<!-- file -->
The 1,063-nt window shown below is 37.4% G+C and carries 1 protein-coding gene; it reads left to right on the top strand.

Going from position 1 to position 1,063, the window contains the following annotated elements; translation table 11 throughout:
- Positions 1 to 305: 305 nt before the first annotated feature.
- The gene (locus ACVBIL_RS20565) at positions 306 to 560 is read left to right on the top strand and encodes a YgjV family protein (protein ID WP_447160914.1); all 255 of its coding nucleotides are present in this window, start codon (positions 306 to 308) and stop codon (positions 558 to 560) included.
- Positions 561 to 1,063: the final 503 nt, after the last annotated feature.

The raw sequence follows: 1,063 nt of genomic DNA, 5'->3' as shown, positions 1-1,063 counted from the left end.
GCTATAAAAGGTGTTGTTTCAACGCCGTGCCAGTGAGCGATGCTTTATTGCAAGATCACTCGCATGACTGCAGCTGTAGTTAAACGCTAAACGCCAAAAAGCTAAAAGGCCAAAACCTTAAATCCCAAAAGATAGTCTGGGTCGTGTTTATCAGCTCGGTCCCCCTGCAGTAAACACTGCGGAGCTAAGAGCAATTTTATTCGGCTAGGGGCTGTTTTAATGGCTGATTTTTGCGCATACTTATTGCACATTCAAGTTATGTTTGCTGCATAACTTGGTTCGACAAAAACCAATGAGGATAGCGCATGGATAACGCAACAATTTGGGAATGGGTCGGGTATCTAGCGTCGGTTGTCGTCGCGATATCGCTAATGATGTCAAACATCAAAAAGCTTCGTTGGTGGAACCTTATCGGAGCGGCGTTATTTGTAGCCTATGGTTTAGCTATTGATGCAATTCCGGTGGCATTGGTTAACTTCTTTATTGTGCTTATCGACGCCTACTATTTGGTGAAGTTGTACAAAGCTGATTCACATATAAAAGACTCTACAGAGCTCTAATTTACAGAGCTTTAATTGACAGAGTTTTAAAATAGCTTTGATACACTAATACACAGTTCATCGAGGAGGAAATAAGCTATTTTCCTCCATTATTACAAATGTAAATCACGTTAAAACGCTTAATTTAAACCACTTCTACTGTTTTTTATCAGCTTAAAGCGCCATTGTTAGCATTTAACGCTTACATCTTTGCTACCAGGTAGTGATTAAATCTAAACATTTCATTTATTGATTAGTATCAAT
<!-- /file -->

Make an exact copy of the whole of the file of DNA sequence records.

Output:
The 1,063-nt window shown below is 37.4% G+C and carries 1 protein-coding gene; it reads left to right on the top strand.

Going from position 1 to position 1,063, the window contains the following annotated elements; translation table 11 throughout:
- Positions 1 to 305: 305 nt before the first annotated feature.
- The gene (locus ACVBIL_RS20565) at positions 306 to 560 is read left to right on the top strand and encodes a YgjV family protein (protein ID WP_447160914.1); all 255 of its coding nucleotides are present in this window, start codon (positions 306 to 308) and stop codon (positions 558 to 560) included.
- Positions 561 to 1,063: the final 503 nt, after the last annotated feature.

The raw sequence follows: 1,063 nt of genomic DNA, 5'->3' as shown, positions 1-1,063 counted from the left end.
GCTATAAAAGGTGTTGTTTCAACGCCGTGCCAGTGAGCGATGCTTTATTGCAAGATCACTCGCATGACTGCAGCTGTAGTTAAACGCTAAACGCCAAAAAGCTAAAAGGCCAAAACCTTAAATCCCAAAAGATAGTCTGGGTCGTGTTTATCAGCTCGGTCCCCCTGCAGTAAACACTGCGGAGCTAAGAGCAATTTTATTCGGCTAGGGGCTGTTTTAATGGCTGATTTTTGCGCATACTTATTGCACATTCAAGTTATGTTTGCTGCATAACTTGGTTCGACAAAAACCAATGAGGATAGCGCATGGATAACGCAACAATTTGGGAATGGGTCGGGTATCTAGCGTCGGTTGTCGTCGCGATATCGCTAATGATGTCAAACATCAAAAAGCTTCGTTGGTGGAACCTTATCGGAGCGGCGTTATTTGTAGCCTATGGTTTAGCTATTGATGCAATTCCGGTGGCATTGGTTAACTTCTTTATTGTGCTTATCGACGCCTACTATTTGGTGAAGTTGTACAAAGCTGATTCACATATAAAAGACTCTACAGAGCTCTAATTTACAGAGCTTTAATTGACAGAGTTTTAAAATAGCTTTGATACACTAATACACAGTTCATCGAGGAGGAAATAAGCTATTTTCCTCCATTATTACAAATGTAAATCACGTTAAAACGCTTAATTTAAACCACTTCTACTGTTTTTTATCAGCTTAAAGCGCCATTGTTAGCATTTAACGCTTACATCTTTGCTACCAGGTAGTGATTAAATCTAAACATTTCATTTATTGATTAGTATCAAT